Economics is no longer only about taxes. These days it's getting more interested in death — or the threat of it.
Ask Satya P Das, professor of economics at the Indian Statistical Institute, Delhi. Using game theory, Das and his collaborator, Sajal Lahiri of the Southern Illinois University, have recently developed a model of terrorist activity. In a paper published by the Berkeley Electronic Press six months ago, the two trade theorists have come up with what they call 'the puppy dog strategy', in which a state is more likely to take a reactive position to the actions of a terrorist organisation.
They conclude that if the state's reaction is offensive, it is likely to reduce the number of terror acts, but increase their size. The paper also looks at the "supply side of terrorists", where it models an individual's decision to become a terrorist or a financier.
"We were not looking at how the state or the terrorist organisation should work, but about the impacts we are likely to see," says Das. "No normative questions have been asked yet. Also, we haven't yet looked at things like the use of intelligence in fighting terrorism — that's quite different from security measures."
The paper stands apart in India's economic literature because it's only the second one that has theorised on terrorism. The first was a 2004 paper by Vivekananda Mukherjee and Gautam Gupta of the Jadavpur University, titled The Veerappan model: Impact of terrorism on forest conservation. Also, though the last two decades have witnessed a steady increase in economic studies of terrorism, most of them have been empirical works on causes, effects and funding mechanisms; theoretical works have been much slower in coming.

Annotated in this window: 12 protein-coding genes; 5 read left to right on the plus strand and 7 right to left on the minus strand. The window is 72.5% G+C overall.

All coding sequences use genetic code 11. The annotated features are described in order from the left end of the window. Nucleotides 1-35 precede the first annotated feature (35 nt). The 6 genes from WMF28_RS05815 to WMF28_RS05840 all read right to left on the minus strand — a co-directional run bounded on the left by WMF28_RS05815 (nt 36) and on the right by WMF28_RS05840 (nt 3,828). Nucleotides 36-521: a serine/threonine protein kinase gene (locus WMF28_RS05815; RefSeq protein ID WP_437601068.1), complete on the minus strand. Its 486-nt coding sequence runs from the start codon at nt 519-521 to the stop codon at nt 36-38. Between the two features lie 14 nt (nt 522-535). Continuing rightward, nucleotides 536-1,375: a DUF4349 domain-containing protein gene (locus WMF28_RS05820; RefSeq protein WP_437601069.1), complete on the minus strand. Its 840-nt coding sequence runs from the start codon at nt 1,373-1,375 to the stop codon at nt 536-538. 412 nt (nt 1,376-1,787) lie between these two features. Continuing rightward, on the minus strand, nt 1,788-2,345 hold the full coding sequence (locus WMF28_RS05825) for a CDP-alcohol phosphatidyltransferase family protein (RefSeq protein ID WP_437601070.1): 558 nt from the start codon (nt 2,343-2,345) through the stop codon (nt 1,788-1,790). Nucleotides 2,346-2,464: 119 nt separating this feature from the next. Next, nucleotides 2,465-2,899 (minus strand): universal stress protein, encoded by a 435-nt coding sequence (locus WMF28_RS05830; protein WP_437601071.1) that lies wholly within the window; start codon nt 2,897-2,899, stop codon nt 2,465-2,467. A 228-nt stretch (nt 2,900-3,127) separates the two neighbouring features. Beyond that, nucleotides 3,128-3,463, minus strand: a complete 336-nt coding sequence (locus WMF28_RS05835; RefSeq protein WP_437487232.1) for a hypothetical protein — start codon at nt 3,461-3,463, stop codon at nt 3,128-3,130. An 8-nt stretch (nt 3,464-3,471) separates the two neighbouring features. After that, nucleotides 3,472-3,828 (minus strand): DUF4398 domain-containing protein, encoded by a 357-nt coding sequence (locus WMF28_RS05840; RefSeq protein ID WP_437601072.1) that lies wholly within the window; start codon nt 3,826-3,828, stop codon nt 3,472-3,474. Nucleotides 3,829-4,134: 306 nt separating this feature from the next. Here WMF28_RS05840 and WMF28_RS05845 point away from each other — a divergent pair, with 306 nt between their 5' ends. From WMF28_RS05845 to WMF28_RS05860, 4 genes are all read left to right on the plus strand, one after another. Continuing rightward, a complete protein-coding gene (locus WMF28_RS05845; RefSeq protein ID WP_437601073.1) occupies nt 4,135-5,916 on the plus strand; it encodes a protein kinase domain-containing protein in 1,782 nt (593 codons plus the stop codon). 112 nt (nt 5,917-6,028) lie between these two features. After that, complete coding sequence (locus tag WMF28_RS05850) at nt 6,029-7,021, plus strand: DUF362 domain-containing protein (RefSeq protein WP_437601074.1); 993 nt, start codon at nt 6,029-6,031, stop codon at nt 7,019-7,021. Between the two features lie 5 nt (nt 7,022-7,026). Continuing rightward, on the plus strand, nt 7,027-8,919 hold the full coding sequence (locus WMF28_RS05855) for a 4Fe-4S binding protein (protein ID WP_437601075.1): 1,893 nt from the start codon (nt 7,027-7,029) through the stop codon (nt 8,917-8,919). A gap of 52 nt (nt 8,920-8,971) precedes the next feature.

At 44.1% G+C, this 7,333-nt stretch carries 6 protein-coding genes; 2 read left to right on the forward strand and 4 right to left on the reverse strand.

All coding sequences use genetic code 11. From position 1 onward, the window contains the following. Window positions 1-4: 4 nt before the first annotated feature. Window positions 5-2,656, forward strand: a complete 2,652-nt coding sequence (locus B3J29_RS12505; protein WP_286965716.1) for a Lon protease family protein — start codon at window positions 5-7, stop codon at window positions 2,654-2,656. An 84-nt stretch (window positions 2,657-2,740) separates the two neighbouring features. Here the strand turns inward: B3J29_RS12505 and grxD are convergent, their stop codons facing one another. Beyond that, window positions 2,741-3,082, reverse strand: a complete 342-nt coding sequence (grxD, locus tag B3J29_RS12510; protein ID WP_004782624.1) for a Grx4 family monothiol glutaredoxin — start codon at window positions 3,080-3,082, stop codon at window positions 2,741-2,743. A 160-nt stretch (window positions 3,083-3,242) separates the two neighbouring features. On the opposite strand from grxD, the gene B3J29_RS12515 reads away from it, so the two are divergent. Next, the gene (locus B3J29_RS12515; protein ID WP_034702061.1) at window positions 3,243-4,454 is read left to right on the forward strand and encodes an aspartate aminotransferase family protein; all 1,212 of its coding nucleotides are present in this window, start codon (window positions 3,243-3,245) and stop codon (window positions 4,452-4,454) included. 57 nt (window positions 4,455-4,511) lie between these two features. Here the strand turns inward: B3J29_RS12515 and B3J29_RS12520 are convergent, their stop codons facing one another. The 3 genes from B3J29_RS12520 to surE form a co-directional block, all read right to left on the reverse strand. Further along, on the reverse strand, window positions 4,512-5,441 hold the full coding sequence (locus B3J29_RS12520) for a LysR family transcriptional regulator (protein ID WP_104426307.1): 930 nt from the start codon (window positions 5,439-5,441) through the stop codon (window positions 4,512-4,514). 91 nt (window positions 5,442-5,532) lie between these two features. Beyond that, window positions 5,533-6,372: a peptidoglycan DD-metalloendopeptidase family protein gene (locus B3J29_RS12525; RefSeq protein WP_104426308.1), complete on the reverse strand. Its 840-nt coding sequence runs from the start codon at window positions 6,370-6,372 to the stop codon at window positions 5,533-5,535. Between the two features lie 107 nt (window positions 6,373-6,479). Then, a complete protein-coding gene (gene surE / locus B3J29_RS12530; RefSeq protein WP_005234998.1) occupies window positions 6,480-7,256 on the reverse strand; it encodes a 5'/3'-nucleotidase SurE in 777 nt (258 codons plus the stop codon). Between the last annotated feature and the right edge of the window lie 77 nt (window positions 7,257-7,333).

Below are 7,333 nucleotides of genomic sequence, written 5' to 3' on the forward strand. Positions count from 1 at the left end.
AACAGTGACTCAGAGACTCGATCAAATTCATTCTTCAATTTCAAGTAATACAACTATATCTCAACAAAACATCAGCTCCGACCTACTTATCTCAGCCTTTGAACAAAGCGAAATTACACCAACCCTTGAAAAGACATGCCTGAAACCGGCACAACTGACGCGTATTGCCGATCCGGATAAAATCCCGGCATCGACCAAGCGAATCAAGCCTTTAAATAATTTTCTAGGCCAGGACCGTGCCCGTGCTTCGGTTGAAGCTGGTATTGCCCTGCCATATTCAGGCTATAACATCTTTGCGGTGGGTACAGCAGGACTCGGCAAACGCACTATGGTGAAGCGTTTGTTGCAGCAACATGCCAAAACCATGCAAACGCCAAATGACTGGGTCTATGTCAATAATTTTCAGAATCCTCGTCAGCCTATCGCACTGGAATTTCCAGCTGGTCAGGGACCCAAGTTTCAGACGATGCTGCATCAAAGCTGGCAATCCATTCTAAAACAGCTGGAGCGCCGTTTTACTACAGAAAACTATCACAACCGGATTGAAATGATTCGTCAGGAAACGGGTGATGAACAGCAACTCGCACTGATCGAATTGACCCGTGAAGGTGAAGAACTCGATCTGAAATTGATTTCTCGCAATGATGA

Das says, "In economic theory we tend to build a simple core, and then slowly build an empire around it." He has taken the first steps towards his own empire. He has written two more theoretical papers — as yet unpublished — on terrorism. One, co-authored with Lahiri, looks at the effects of visa screening on the "collateral import of terrorism", and another on time-cycles of terror acts.
The world took note of this burgeoning field in 2005 when Robert Aumann and Thomas Schelling were awarded the Nobel Prize for their seminal work on
conflict theory, something that has inspired and influenced a lot of work
in this field. Aumann's work has been used by the government of Israel, among others, to justify the use of credible deterrence in maintaining peace.
But has any of the esoteric modelling on terrorism found use in policy? Todd
Sandler, Vibhooti Shukla Professor of Economics at the University of Texas at
Dallas and a pre-eminent expert in this field with three books and more than 25 articles, told Sunday HT, "Let's just say the [US] Department of Homeland Security supports such modelling."
Is our defence establishment listening?
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